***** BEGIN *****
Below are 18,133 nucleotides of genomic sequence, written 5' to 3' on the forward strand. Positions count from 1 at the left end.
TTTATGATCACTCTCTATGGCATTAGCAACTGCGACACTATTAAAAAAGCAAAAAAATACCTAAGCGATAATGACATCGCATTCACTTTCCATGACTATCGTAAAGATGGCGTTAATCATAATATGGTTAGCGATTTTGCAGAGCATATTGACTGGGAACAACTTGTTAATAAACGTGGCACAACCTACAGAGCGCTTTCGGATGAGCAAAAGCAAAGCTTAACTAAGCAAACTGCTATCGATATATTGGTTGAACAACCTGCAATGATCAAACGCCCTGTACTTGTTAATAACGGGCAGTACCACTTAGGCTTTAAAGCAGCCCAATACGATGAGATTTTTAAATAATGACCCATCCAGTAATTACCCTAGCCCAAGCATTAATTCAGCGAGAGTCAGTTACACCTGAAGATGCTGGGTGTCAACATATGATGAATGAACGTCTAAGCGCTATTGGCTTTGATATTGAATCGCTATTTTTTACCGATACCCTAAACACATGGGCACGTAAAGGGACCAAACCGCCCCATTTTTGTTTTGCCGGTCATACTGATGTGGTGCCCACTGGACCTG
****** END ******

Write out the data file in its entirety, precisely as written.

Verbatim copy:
Below are 18,133 nucleotides of genomic sequence, written 5' to 3' on the forward strand. Positions count from 1 at the left end.
TTTATGATCACTCTCTATGGCATTAGCAACTGCGACACTATTAAAAAAGCAAAAAAATACCTAAGCGATAATGACATCGCATTCACTTTCCATGACTATCGTAAAGATGGCGTTAATCATAATATGGTTAGCGATTTTGCAGAGCATATTGACTGGGAACAACTTGTTAATAAACGTGGCACAACCTACAGAGCGCTTTCGGATGAGCAAAAGCAAAGCTTAACTAAGCAAACTGCTATCGATATATTGGTTGAACAACCTGCAATGATCAAACGCCCTGTACTTGTTAATAACGGGCAGTACCACTTAGGCTTTAAAGCAGCCCAATACGATGAGATTTTTAAATAATGACCCATCCAGTAATTACCCTAGCCCAAGCATTAATTCAGCGAGAGTCAGTTACACCTGAAGATGCTGGGTGTCAACATATGATGAATGAACGTCTAAGCGCTATTGGCTTTGATATTGAATCGCTATTTTTTACCGATACCCTAAACACATGGGCACGTAAAGGGACCAAACCGCCCCATTTTTGTTTTGCCGGTCATACTGATGTGGTGCCCACTGGACCTG